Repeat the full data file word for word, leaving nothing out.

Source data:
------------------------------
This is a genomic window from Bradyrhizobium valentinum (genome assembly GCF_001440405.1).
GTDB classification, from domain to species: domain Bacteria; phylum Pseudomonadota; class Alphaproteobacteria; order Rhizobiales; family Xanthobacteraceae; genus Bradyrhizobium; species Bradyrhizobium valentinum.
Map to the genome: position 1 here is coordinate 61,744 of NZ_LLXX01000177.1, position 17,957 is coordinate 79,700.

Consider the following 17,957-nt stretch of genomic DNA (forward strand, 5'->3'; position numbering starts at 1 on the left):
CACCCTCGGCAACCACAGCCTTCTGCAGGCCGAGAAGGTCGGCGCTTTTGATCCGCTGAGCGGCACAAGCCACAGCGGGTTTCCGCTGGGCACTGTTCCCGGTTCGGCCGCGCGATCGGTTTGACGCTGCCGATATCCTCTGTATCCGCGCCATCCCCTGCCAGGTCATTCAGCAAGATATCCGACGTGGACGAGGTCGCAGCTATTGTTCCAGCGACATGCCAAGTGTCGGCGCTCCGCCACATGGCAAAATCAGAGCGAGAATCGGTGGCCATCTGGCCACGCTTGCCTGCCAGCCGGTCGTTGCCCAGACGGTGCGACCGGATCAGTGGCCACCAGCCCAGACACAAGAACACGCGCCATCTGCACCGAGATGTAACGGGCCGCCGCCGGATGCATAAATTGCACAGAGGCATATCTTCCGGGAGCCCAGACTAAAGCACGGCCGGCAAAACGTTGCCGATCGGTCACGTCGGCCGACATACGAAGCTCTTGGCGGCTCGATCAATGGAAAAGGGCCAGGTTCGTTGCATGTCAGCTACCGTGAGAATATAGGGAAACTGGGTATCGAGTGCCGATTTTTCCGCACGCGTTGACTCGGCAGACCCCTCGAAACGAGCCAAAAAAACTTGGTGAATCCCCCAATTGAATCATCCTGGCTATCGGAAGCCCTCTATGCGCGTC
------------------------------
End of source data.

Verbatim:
This is a genomic window from Bradyrhizobium valentinum (genome assembly GCF_001440405.1).
GTDB classification, from domain to species: domain Bacteria; phylum Pseudomonadota; class Alphaproteobacteria; order Rhizobiales; family Xanthobacteraceae; genus Bradyrhizobium; species Bradyrhizobium valentinum.
Map to the genome: position 1 here is coordinate 61,744 of NZ_LLXX01000177.1, position 17,957 is coordinate 79,700.

Consider the following 17,957-nt stretch of genomic DNA (forward strand, 5'->3'; position numbering starts at 1 on the left):
CACCCTCGGCAACCACAGCCTTCTGCAGGCCGAGAAGGTCGGCGCTTTTGATCCGCTGAGCGGCACAAGCCACAGCGGGTTTCCGCTGGGCACTGTTCCCGGTTCGGCCGCGCGATCGGTTTGACGCTGCCGATATCCTCTGTATCCGCGCCATCCCCTGCCAGGTCATTCAGCAAGATATCCGACGTGGACGAGGTCGCAGCTATTGTTCCAGCGACATGCCAAGTGTCGGCGCTCCGCCACATGGCAAAATCAGAGCGAGAATCGGTGGCCATCTGGCCACGCTTGCCTGCCAGCCGGTCGTTGCCCAGACGGTGCGACCGGATCAGTGGCCACCAGCCCAGACACAAGAACACGCGCCATCTGCACCGAGATGTAACGGGCCGCCGCCGGATGCATAAATTGCACAGAGGCATATCTTCCGGGAGCCCAGACTAAAGCACGGCCGGCAAAACGTTGCCGATCGGTCACGTCGGCCGACATACGAAGCTCTTGGCGGCTCGATCAATGGAAAAGGGCCAGGTTCGTTGCATGTCAGCTACCGTGAGAATATAGGGAAACTGGGTATCGAGTGCCGATTTTTCCGCACGCGTTGACTCGGCAGACCCCTCGAAACGAGCCAAAAAAACTTGGTGAATCCCCCAATTGAATCATCCTGGCTATCGGAAGCCCTCTATGCGCGTC